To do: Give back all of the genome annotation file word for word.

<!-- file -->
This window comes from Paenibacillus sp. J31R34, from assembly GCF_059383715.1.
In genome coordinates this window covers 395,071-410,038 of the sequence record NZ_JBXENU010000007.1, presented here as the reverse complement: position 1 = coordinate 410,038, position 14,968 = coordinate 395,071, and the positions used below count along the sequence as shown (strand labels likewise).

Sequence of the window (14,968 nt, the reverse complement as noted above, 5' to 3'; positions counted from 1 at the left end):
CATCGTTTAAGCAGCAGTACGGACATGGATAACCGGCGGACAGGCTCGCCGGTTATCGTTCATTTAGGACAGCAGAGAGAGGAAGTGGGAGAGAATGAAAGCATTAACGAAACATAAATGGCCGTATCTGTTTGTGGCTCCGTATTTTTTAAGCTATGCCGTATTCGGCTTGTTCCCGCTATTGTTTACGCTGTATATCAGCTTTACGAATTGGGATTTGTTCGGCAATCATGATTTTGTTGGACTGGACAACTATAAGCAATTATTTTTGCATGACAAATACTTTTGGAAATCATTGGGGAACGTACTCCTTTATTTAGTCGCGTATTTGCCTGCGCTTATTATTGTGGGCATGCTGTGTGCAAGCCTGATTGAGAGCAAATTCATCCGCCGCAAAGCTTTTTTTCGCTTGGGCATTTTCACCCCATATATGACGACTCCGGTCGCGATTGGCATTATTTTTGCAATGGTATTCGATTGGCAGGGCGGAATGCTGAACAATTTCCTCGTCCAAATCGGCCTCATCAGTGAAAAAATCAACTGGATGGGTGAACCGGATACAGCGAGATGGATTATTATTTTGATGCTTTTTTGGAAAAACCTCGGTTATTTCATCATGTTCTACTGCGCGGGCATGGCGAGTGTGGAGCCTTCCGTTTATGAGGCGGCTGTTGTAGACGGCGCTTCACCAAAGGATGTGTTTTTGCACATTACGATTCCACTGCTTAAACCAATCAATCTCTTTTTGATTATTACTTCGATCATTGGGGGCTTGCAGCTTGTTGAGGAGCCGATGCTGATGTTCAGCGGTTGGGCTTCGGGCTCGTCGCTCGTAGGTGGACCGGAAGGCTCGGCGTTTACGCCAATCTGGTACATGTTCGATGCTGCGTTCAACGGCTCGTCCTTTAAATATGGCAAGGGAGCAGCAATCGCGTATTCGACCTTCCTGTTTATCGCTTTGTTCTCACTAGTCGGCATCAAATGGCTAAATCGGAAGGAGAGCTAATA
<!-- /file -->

This window comes from Paenibacillus sp. J31R34, from assembly GCF_059383715.1.
In genome coordinates this window covers 395,071-410,038 of the sequence record NZ_JBXENU010000007.1, presented here as the reverse complement: position 1 = coordinate 410,038, position 14,968 = coordinate 395,071, and the positions used below count along the sequence as shown (strand labels likewise).

Sequence of the window (14,968 nt, the reverse complement as noted above, 5' to 3'; positions counted from 1 at the left end):
CATCGTTTAAGCAGCAGTACGGACATGGATAACCGGCGGACAGGCTCGCCGGTTATCGTTCATTTAGGACAGCAGAGAGAGGAAGTGGGAGAGAATGAAAGCATTAACGAAACATAAATGGCCGTATCTGTTTGTGGCTCCGTATTTTTTAAGCTATGCCGTATTCGGCTTGTTCCCGCTATTGTTTACGCTGTATATCAGCTTTACGAATTGGGATTTGTTCGGCAATCATGATTTTGTTGGACTGGACAACTATAAGCAATTATTTTTGCATGACAAATACTTTTGGAAATCATTGGGGAACGTACTCCTTTATTTAGTCGCGTATTTGCCTGCGCTTATTATTGTGGGCATGCTGTGTGCAAGCCTGATTGAGAGCAAATTCATCCGCCGCAAAGCTTTTTTTCGCTTGGGCATTTTCACCCCATATATGACGACTCCGGTCGCGATTGGCATTATTTTTGCAATGGTATTCGATTGGCAGGGCGGAATGCTGAACAATTTCCTCGTCCAAATCGGCCTCATCAGTGAAAAAATCAACTGGATGGGTGAACCGGATACAGCGAGATGGATTATTATTTTGATGCTTTTTTGGAAAAACCTCGGTTATTTCATCATGTTCTACTGCGCGGGCATGGCGAGTGTGGAGCCTTCCGTTTATGAGGCGGCTGTTGTAGACGGCGCTTCACCAAAGGATGTGTTTTTGCACATTACGATTCCACTGCTTAAACCAATCAATCTCTTTTTGATTATTACTTCGATCATTGGGGGCTTGCAGCTTGTTGAGGAGCCGATGCTGATGTTCAGCGGTTGGGCTTCGGGCTCGTCGCTCGTAGGTGGACCGGAAGGCTCGGCGTTTACGCCAATCTGGTACATGTTCGATGCTGCGTTCAACGGCTCGTCCTTTAAATATGGCAAGGGAGCAGCAATCGCGTATTCGACCTTCCTGTTTATCGCTTTGTTCTCACTAGTCGGCATCAAATGGCTAAATCGGAAGGAGAGCTAATA